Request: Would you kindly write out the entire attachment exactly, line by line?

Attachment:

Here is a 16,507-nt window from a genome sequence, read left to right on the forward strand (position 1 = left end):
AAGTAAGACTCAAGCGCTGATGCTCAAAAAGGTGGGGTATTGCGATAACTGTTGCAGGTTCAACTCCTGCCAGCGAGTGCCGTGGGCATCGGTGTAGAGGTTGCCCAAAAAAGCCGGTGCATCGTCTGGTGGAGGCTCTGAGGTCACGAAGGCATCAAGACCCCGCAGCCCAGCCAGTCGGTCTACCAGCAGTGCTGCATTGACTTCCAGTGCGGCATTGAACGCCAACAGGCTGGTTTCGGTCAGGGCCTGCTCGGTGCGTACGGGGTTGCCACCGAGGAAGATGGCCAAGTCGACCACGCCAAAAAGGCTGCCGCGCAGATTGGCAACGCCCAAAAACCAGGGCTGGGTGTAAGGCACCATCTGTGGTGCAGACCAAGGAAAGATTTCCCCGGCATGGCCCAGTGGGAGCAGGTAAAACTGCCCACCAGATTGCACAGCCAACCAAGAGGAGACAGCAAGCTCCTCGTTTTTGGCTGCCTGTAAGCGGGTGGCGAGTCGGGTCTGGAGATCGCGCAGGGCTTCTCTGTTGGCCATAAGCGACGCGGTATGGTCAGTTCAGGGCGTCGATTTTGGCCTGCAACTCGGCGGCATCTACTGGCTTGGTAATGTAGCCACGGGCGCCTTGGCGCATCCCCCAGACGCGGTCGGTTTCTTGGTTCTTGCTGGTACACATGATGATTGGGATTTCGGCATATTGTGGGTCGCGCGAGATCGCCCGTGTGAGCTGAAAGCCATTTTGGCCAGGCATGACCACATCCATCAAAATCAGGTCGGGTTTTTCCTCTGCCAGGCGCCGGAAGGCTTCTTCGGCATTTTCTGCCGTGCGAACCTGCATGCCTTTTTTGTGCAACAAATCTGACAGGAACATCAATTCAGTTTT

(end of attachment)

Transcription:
Here is a 16,507-nt window from a genome sequence, read left to right on the forward strand (position 1 = left end):
AAGTAAGACTCAAGCGCTGATGCTCAAAAAGGTGGGGTATTGCGATAACTGTTGCAGGTTCAACTCCTGCCAGCGAGTGCCGTGGGCATCGGTGTAGAGGTTGCCCAAAAAAGCCGGTGCATCGTCTGGTGGAGGCTCTGAGGTCACGAAGGCATCAAGACCCCGCAGCCCAGCCAGTCGGTCTACCAGCAGTGCTGCATTGACTTCCAGTGCGGCATTGAACGCCAACAGGCTGGTTTCGGTCAGGGCCTGCTCGGTGCGTACGGGGTTGCCACCGAGGAAGATGGCCAAGTCGACCACGCCAAAAAGGCTGCCGCGCAGATTGGCAACGCCCAAAAACCAGGGCTGGGTGTAAGGCACCATCTGTGGTGCAGACCAAGGAAAGATTTCCCCGGCATGGCCCAGTGGGAGCAGGTAAAACTGCCCACCAGATTGCACAGCCAACCAAGAGGAGACAGCAAGCTCCTCGTTTTTGGCTGCCTGTAAGCGGGTGGCGAGTCGGGTCTGGAGATCGCGCAGGGCTTCTCTGTTGGCCATAAGCGACGCGGTATGGTCAGTTCAGGGCGTCGATTTTGGCCTGCAACTCGGCGGCATCTACTGGCTTGGTAATGTAGCCACGGGCGCCTTGGCGCATCCCCCAGACGCGGTCGGTTTCTTGGTTCTTGCTGGTACACATGATGATTGGGATTTCGGCATATTGTGGGTCGCGCGAGATCGCCCGTGTGAGCTGAAAGCCATTTTGGCCAGGCATGACCACATCCATCAAAATCAGGTCGGGTTTTTCCTCTGCCAGGCGCCGGAAGGCTTCTTCGGCATTTTCTGCCGTGCGAACCTGCATGCCTTTTTTGTGCAACAAATCTGACAGGAACATCAATTCAGTTTT